Another steep selloff halted trading again on Wall Street on Monday, despite the Federal Reserve's emergency actions to lower interest rates and pump more money into the economy to combat the impact of the coronavirus.
The S&P 500 quickly plummeted more than 8% after the opening bell, triggering an automatic temporary halt in operations for the third time in the past six trading days. The Dow Jones Industrial Average lost 9.7%, or more than 2,200 points, before trading was suspended for 15 minutes.
The selloff eased after trading resumed, with the Dow off about 7%.
The Fed on Sunday slashed interest rates by a full percentage point to zero, and said it would buy $700 billion in Treasury securities in a massive emergency move to protect the U.S. economy from the pandemic. President Trump said Sunday investors should be "very thrilled" by the move.
The major stock indexes have lost about 30% of their value in less than a month, and analysts increasingly are predicting a recession. Goldman Sachs is forecasting the U.S. economy will shrink 5% in the second quarter after zero growth in the first three months.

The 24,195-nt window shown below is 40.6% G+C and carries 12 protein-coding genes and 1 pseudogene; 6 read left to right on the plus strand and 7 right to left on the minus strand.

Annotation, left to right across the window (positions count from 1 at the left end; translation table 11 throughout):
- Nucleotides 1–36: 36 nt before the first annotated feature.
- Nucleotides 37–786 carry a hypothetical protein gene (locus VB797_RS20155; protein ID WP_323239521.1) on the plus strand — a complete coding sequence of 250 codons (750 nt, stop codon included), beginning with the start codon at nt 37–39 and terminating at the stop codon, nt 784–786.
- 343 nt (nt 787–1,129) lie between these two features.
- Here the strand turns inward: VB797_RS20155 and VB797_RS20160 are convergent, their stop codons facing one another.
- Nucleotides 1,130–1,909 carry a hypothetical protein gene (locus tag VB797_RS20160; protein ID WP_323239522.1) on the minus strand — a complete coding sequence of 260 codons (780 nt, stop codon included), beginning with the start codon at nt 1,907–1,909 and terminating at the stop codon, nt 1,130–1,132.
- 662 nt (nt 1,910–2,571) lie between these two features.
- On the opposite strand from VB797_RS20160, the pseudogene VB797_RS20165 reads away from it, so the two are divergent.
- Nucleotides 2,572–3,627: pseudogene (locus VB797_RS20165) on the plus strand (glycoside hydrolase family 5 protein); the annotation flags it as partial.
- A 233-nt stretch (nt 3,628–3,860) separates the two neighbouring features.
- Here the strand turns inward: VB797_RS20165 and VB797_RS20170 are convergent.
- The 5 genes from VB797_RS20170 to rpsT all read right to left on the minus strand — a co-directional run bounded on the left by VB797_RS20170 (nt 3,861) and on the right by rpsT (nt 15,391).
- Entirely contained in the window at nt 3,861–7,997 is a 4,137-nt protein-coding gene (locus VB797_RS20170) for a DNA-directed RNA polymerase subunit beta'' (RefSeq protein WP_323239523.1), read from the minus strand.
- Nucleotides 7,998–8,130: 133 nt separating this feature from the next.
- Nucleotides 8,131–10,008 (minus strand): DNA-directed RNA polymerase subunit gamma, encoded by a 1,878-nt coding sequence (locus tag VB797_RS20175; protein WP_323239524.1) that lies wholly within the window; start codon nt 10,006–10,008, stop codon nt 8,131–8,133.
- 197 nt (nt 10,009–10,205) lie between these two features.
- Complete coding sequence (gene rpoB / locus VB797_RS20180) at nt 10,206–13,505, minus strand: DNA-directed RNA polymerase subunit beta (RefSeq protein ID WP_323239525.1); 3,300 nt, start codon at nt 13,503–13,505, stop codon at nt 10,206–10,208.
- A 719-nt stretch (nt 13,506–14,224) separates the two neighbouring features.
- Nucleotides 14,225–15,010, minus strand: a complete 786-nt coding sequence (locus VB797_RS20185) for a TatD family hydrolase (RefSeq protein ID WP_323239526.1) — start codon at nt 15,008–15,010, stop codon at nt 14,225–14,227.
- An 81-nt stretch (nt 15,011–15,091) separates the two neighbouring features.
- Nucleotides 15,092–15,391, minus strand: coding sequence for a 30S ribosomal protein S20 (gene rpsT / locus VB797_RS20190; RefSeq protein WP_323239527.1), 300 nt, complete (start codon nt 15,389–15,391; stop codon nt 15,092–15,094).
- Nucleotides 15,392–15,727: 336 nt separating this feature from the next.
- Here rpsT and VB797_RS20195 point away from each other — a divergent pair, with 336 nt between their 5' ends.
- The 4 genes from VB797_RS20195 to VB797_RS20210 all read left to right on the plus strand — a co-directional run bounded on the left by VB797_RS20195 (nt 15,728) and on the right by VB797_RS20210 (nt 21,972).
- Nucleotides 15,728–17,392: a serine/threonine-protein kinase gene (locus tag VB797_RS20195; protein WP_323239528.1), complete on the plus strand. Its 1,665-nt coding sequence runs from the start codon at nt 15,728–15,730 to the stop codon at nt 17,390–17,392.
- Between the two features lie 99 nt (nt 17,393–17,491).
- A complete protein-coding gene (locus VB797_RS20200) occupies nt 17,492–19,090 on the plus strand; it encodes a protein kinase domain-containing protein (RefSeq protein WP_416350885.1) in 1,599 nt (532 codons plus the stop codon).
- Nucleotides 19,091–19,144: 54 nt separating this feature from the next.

Former Trump economic adviser Kevin Hassett said Monday the odds of a global recession "are close to 100% right now." He said his firm, the Lindsey Group, is forecasting a second-quarter retraction of 5% and that the U.S. economy could show a loss of more than 1 million jobs in March.
"In the U.S., we're going to have a very terrible second quarter," he said on CNN.
Goldman Sachs is forecasting the U.S. economy will shrink 5% in the second quarter after zero growth in the first three months.
"We expect U.S. economic activity to contract sharply in the remainder of March and throughout April as virus fears lead consumers and businesses to continue to cut back on spending such as travel, entertainment, and restaurant meals," Goldman chief economist Jan Hatzius said in a note to clients.